On the morning of September 11, 2001, CBS News photojournalist Mark LaGanga's cell phone and home landline rang simultaneously. An editor on the CBS News national desk was calling and directed LaGanga to drive to downtown Manhattan to shoot what, at that time, was thought to be a small plane crash at the World Trade Center.
LaGanga, now a 60 Minutes cameraman, tried to make sense of the nightmare unfolding in front of him as he raced down Manhattan's West Side Highway. Then he turned on his camera.
Nineteen years after the September 11th terrorist attack, the footage LaGanga captured provides a remarkable firsthand account of rescue workers at ground zero moments after the two planes hit. It also gives viewers a rare look at the 29 minutes of dust, confusion, and stillness in between the time the two World Trade Center towers collapsed.
"I saw the twin towers fall"
LaGanga arrived on the scene shortly after 10 a.m. He stood on his news truck to get a better angle of the smoke billowing out of the north tower, not realizing that the south tower behind it had already fallen.
"There was so much dust and the street signs were hard to see that it never really dawned on me that one tower already came down," he tells 60 Minutes Overtime in the video above.
As LaGanga walked from the highway toward the base of the north tower, he interviewed passing firemen, asking the question on everyone's mind: "What happened?"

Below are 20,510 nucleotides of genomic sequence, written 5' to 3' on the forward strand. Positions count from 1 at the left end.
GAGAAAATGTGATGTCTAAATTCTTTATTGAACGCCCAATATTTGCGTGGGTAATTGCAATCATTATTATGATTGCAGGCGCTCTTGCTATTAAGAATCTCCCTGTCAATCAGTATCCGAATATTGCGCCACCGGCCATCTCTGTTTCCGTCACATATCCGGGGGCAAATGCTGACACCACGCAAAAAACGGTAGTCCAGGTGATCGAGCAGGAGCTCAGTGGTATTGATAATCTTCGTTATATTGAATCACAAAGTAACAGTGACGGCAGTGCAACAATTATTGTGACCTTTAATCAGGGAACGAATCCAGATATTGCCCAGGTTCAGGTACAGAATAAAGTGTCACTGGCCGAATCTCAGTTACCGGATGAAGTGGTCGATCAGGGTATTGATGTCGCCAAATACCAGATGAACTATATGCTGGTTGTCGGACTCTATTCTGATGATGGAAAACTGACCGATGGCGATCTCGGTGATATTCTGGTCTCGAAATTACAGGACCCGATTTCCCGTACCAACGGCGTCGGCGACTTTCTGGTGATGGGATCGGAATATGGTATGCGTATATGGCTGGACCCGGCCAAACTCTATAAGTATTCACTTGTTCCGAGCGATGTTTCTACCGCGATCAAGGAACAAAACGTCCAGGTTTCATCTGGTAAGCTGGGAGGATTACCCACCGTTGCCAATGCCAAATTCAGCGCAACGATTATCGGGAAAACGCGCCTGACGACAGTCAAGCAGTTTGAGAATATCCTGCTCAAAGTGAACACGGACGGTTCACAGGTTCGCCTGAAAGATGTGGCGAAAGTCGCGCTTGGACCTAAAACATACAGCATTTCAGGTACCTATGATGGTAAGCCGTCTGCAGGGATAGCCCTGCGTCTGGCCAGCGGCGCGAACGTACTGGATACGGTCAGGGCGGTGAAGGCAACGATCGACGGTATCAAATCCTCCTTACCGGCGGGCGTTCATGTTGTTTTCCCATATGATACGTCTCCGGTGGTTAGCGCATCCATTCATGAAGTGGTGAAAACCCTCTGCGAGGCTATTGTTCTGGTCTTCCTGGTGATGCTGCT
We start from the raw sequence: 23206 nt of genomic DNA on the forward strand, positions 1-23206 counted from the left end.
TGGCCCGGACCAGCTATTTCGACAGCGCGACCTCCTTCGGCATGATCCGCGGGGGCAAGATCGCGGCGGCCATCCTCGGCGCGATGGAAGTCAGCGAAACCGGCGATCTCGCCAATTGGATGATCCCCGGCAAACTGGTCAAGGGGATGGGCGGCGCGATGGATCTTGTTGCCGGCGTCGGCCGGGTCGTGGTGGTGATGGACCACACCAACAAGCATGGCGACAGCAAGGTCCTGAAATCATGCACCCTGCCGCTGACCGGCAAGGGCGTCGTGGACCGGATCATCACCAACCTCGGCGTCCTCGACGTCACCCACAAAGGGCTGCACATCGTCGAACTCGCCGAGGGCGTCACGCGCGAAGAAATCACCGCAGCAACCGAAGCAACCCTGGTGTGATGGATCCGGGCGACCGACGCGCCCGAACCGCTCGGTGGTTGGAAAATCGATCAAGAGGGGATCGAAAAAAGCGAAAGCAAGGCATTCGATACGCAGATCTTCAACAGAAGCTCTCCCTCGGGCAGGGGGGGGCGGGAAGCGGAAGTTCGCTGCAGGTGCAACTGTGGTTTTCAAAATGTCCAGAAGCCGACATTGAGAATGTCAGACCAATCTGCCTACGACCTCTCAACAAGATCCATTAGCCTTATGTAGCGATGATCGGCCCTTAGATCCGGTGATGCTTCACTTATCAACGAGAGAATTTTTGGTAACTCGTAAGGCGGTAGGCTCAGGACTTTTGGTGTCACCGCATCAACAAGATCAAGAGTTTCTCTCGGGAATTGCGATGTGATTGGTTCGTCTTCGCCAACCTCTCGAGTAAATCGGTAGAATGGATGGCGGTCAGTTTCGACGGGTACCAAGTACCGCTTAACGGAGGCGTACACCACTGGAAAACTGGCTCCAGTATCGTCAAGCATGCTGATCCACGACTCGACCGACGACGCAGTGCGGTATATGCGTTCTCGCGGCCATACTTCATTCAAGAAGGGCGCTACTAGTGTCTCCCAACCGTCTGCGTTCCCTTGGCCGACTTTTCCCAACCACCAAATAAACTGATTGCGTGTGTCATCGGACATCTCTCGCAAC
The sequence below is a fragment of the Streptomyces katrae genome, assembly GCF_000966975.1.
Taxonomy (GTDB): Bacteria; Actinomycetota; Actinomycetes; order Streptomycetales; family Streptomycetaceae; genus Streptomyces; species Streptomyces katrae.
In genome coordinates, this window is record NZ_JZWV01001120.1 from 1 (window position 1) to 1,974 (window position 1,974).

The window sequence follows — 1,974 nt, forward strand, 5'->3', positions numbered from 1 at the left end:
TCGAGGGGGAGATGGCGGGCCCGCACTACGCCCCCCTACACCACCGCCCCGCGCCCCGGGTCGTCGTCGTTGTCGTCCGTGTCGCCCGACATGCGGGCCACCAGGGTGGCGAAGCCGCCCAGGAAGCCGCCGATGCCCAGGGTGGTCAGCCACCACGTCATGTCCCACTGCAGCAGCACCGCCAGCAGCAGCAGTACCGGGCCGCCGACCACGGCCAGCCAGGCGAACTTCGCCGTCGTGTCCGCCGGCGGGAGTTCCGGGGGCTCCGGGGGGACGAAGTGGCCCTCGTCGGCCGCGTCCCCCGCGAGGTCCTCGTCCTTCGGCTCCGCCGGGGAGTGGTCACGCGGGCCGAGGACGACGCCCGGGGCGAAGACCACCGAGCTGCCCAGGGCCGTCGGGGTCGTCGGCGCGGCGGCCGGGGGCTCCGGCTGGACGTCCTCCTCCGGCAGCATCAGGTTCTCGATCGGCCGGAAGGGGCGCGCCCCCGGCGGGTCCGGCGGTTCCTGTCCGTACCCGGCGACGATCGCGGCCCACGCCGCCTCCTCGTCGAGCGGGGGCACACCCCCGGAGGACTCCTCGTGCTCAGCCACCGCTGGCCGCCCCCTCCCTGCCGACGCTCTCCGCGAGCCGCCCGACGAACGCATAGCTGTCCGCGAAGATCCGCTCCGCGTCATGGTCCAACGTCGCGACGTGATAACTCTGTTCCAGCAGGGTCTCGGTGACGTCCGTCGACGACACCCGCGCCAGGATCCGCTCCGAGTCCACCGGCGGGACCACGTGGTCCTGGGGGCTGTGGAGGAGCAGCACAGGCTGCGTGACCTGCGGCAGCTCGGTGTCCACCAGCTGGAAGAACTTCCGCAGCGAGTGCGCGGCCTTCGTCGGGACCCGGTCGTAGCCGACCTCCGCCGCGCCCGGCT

On the street near the remaining tower, New York City looked unrecognizable, hazy and monochromatic. A thick layer of dust and soot caked every surface. LaGanga turned his camera upward to film the north tower, smoldering and stark against a bright blue sky.
Minutes later, it too would collapse. LaGanga's camera kept rolling.
"It sounded like a jet flying over," he says. "That's why I panned up."
As the building fell in on itself, people sprinted down the street, panicked. An ensuing wave of smoke and dust engulfed LaGanga's lens, and the screen turned to black. Several minutes elapsed. Finally, he coughed.
"Boy, that was close," a voice said in the dark.
LaGanga tells Overtime that he returned to film the rescue and recovery at ground zero for a week after the attack. Remarkably, he says he's experienced no adverse health effects as a result of his time on the site.
Since then, LaGanga has continued working as a photojournalist, most recently for "60 Minutes."
"At the end of the day, what we're trying to do is capture real moments," he says. "So you just kind of follow and try not to get in anyone's way. But document real moments of what's going on."
The video above was edited by Will Croxton.